Part of the credit for the 911's performance and fidelity is attributable to its lower weight – extensive use of aluminum paneling in the front fenders, hood, doors, roof, floor pan, etc. means that even with the increase in footprint and content, this new 911 has lost about 90 pounds over its predecessor.
While the diehard tripedalist in me would've preferred to try Porsche's new seven-speed manual transmission (when was the last time anyone bothered to innovate with a manual transmission? These guys just made my Christmas list), there's no denying that the PDK is an excellent piece of work that the average club racer will record better lap times in. That a dual-clutch is quicker isn't news, but this latest evolution of PDK is also genuinely entertaining to drive while incorporating low-speed civility that rivals that of traditional torque-converter automatics.
When was the last time anyone bothered to innovate with a manual transmission? These guys just made my Christmas list.
The Sport Chrono package brings with it launch control, and it's a simple system to effect. From a stop, select the Sport Plus button on the center console, then press and hold the traction control button below it. Now, step on the brake and carpet the accelerator. Release the brakes and you're off in rapid, repeatable fashion. And while you probably won't use the launch control feature often, Sport Chrono's Sport Plus setting also firms up the PDK's shift schedule and relaxes the stability control intervention point for more entertaining antics on empty B-roads and track days.
While not as satisfying a solution as a clutch pedal, PDK's paddles make for quick work – and thank goodness you can now specify these left-for-downshift, right-for-upshift paddles instead of those horrible spoke-mounted +/- dog-eared tab shifters of Porsches past (they effectively operated backwards).
The new 911 is also noticeably quieter than before – improved aero has cut down on wind noise and a stiffer structure combined with additional acoustic damping has curbed road din. On the sound front, we originally thought the selectable exhaust note was a bit gimmicky for a classic like the 911, but it's actually a welcome development. We enjoyed the flat six's unique engine thrum on its open setting when driving for pleasure, but on freeways and when trying to hold conversations, the quad pipes' drone became wearing, so we were pleased to have the quieter setting. If anything, we might want a third, louder setting for indulgent drive days and tracks with generous pass-by noise level requirements.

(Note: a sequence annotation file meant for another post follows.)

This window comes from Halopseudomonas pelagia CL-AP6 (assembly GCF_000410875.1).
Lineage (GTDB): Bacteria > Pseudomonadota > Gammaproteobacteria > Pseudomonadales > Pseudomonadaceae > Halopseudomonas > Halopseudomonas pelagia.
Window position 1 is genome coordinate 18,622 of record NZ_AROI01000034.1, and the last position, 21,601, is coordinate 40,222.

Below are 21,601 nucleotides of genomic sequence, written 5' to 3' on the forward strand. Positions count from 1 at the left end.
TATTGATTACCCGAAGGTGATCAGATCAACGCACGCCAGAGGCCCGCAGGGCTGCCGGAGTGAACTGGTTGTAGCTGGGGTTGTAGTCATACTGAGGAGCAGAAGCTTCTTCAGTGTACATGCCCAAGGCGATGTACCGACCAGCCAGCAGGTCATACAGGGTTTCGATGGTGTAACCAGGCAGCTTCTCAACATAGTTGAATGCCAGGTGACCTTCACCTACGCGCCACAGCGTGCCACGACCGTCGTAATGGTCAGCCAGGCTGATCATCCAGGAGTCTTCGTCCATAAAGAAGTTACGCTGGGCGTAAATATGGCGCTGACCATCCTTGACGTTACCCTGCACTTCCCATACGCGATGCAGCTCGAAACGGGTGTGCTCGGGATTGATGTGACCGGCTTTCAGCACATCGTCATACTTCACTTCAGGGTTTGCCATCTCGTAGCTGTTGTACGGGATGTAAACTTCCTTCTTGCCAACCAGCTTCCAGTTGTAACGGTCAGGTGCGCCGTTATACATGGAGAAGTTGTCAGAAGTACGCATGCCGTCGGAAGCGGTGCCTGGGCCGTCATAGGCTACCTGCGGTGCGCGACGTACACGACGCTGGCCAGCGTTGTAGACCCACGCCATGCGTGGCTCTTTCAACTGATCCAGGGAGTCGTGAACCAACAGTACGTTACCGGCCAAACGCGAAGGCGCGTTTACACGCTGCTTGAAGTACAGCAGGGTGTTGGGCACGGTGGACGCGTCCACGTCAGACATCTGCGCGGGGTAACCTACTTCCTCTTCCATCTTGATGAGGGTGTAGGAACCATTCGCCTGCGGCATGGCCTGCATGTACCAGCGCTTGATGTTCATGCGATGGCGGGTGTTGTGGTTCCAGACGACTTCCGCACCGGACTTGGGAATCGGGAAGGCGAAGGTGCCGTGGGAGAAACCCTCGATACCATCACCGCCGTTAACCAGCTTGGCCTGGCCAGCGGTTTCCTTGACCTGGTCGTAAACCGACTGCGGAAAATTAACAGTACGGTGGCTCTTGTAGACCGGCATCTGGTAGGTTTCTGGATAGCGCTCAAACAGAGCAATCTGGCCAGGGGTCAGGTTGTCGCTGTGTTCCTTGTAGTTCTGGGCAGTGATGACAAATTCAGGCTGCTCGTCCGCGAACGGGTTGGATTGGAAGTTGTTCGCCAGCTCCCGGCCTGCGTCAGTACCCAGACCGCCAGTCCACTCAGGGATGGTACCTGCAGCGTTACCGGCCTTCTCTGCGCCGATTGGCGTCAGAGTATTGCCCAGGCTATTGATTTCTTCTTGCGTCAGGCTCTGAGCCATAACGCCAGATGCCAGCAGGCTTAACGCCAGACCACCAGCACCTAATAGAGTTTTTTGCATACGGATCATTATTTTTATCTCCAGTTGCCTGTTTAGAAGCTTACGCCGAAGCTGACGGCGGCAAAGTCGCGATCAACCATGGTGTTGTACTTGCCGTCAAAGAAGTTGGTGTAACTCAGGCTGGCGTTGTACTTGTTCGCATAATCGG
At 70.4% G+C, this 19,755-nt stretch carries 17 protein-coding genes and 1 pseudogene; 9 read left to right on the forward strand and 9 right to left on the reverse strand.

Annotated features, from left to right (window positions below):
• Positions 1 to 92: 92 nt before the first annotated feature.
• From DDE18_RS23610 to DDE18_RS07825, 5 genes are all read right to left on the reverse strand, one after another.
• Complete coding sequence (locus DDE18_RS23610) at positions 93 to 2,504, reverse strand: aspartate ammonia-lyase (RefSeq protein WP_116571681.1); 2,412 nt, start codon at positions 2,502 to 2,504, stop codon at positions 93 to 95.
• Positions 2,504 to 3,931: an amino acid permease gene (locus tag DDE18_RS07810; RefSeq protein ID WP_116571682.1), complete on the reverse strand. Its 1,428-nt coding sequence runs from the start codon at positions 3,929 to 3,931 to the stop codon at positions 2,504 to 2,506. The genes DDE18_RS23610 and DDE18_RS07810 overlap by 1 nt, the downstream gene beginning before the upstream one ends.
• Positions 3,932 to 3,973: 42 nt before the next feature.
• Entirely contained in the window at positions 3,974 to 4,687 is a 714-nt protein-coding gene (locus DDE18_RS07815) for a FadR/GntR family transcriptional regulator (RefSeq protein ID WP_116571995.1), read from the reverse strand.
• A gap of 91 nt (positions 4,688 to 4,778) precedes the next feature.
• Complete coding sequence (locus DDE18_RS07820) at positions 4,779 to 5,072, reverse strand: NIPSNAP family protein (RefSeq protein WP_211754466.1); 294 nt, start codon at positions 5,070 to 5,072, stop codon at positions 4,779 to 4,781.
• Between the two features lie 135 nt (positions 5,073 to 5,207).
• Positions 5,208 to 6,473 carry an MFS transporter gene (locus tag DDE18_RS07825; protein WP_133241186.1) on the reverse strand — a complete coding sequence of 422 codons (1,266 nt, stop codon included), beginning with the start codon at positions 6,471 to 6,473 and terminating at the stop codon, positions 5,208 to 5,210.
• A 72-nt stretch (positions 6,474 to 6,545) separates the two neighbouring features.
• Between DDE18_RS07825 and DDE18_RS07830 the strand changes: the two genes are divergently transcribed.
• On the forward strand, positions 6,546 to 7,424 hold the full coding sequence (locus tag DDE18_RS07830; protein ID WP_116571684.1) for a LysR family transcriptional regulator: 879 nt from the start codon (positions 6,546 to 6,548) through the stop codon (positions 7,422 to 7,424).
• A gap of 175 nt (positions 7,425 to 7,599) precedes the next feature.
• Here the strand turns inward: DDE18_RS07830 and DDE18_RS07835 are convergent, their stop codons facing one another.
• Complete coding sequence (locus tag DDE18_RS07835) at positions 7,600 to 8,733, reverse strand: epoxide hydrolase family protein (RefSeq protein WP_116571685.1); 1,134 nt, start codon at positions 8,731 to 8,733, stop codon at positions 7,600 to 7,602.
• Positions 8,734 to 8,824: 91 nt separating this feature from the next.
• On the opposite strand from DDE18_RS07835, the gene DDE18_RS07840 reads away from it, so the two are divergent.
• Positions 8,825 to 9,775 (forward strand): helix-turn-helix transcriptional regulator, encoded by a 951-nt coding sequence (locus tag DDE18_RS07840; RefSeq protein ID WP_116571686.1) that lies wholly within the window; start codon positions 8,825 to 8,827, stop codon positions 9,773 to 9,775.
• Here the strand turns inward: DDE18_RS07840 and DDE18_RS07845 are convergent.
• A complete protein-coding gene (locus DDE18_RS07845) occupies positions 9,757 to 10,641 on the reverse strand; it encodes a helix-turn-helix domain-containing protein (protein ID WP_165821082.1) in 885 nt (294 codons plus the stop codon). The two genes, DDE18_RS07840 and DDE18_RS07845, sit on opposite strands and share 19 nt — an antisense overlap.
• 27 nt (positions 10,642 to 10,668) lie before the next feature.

You can now specify left-for-downshift, right-for-upshift paddles instead of those horrible spoke-mounted +/- dog-eared tab shifters of Porsches past.
Braking performance has been one of the 911's – and indeed, Porsche's – hallmarks for ages. The Carrera S comes good here as well, with 13.4 x 1.3-inch steel discs up front and 13 x 1.1-inch discs out back, hatted by six-piston calipers in front and four-piston clamps in the rear, and they offer great feel and eye-widening deceleration with zero fade, even in aggressive over-the-road use.
On the flip side of the coin, the new 911 remains all but peerless in terms of its performance versus fuel economy balance. According to the EPA, the PDK-equipped 911 is good for 19 miles per gallon in the city and 26 mph on the freeway, with a combined 22-mpg cycle (subtract one mpg from each rating for the seven-speed manual). To its credit, Porsche has been one of the very first automakers to include a start-stop system on its North American cars, and while it works well, we're also glad that the system can be defeated and that it doesn't need to be extinguished every time the engine is started anew.
This new 911 respects nearly all the historic charms of its predecessors while offering markedly improved performance and build quality.
Like packing up and moving from one place to another, redesigning an automotive icon is an inherently traumatic experience, fraught with the potential for all kinds of bad decisions and even worse outcomes. We've witnessed some spectacular failures. Thankfully, Porsche has beat the odds, moving the 911 into swankier new digs that are at once larger and better appointed. Crucially, this new 911 respects nearly all the historic charms of its predecessors while offering markedly improved performance and build quality. And it even occupies the same basic pricing zip code, starting at $82,100 for the standard model and rising to $96,400 for the Carrera S. Apparently moving can be cathartic after all.
Unfortunately, with my new house payments, I guess I'll have to settle for another diecast...